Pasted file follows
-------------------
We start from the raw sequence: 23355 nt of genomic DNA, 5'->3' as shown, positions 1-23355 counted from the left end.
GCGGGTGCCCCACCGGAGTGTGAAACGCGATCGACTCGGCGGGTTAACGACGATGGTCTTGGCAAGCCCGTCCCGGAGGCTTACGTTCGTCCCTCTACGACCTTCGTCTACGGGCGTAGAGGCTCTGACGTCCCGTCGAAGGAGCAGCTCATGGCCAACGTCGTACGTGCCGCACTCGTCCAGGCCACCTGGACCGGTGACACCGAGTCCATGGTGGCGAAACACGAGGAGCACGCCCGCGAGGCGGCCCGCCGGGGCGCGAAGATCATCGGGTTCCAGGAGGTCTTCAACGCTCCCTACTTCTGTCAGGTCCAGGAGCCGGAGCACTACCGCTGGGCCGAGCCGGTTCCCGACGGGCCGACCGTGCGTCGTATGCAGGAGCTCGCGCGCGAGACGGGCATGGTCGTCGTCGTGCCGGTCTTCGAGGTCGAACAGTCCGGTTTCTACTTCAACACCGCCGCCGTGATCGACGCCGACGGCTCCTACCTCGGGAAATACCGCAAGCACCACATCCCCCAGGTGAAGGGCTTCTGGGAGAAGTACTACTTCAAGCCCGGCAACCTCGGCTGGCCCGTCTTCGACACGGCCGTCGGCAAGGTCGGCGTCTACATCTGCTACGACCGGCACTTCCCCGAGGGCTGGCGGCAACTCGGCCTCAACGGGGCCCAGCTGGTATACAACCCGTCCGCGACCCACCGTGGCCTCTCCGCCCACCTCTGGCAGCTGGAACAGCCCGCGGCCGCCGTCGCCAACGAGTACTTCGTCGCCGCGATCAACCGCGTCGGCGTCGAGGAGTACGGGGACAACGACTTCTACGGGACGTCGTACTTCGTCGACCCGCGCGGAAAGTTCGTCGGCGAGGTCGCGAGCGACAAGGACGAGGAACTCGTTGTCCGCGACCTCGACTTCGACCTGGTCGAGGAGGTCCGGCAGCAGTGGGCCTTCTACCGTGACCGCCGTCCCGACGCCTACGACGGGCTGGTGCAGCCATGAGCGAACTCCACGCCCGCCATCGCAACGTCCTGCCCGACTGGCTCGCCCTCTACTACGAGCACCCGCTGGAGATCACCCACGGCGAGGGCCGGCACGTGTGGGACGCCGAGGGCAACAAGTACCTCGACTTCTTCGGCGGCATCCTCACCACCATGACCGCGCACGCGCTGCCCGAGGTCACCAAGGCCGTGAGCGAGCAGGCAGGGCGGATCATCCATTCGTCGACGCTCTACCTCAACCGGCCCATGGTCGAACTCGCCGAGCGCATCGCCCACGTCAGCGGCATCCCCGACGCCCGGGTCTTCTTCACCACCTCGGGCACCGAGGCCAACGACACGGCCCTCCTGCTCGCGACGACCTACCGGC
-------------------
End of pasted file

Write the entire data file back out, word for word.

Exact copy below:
We start from the raw sequence: 23355 nt of genomic DNA, 5'->3' as shown, positions 1-23355 counted from the left end.
GCGGGTGCCCCACCGGAGTGTGAAACGCGATCGACTCGGCGGGTTAACGACGATGGTCTTGGCAAGCCCGTCCCGGAGGCTTACGTTCGTCCCTCTACGACCTTCGTCTACGGGCGTAGAGGCTCTGACGTCCCGTCGAAGGAGCAGCTCATGGCCAACGTCGTACGTGCCGCACTCGTCCAGGCCACCTGGACCGGTGACACCGAGTCCATGGTGGCGAAACACGAGGAGCACGCCCGCGAGGCGGCCCGCCGGGGCGCGAAGATCATCGGGTTCCAGGAGGTCTTCAACGCTCCCTACTTCTGTCAGGTCCAGGAGCCGGAGCACTACCGCTGGGCCGAGCCGGTTCCCGACGGGCCGACCGTGCGTCGTATGCAGGAGCTCGCGCGCGAGACGGGCATGGTCGTCGTCGTGCCGGTCTTCGAGGTCGAACAGTCCGGTTTCTACTTCAACACCGCCGCCGTGATCGACGCCGACGGCTCCTACCTCGGGAAATACCGCAAGCACCACATCCCCCAGGTGAAGGGCTTCTGGGAGAAGTACTACTTCAAGCCCGGCAACCTCGGCTGGCCCGTCTTCGACACGGCCGTCGGCAAGGTCGGCGTCTACATCTGCTACGACCGGCACTTCCCCGAGGGCTGGCGGCAACTCGGCCTCAACGGGGCCCAGCTGGTATACAACCCGTCCGCGACCCACCGTGGCCTCTCCGCCCACCTCTGGCAGCTGGAACAGCCCGCGGCCGCCGTCGCCAACGAGTACTTCGTCGCCGCGATCAACCGCGTCGGCGTCGAGGAGTACGGGGACAACGACTTCTACGGGACGTCGTACTTCGTCGACCCGCGCGGAAAGTTCGTCGGCGAGGTCGCGAGCGACAAGGACGAGGAACTCGTTGTCCGCGACCTCGACTTCGACCTGGTCGAGGAGGTCCGGCAGCAGTGGGCCTTCTACCGTGACCGCCGTCCCGACGCCTACGACGGGCTGGTGCAGCCATGAGCGAACTCCACGCCCGCCATCGCAACGTCCTGCCCGACTGGCTCGCCCTCTACTACGAGCACCCGCTGGAGATCACCCACGGCGAGGGCCGGCACGTGTGGGACGCCGAGGGCAACAAGTACCTCGACTTCTTCGGCGGCATCCTCACCACCATGACCGCGCACGCGCTGCCCGAGGTCACCAAGGCCGTGAGCGAGCAGGCAGGGCGGATCATCCATTCGTCGACGCTCTACCTCAACCGGCCCATGGTCGAACTCGCCGAGCGCATCGCCCACGTCAGCGGCATCCCCGACGCCCGGGTCTTCTTCACCACCTCGGGCACCGAGGCCAACGACACGGCCCTCCTGCTCGCGACGACCTACCGGC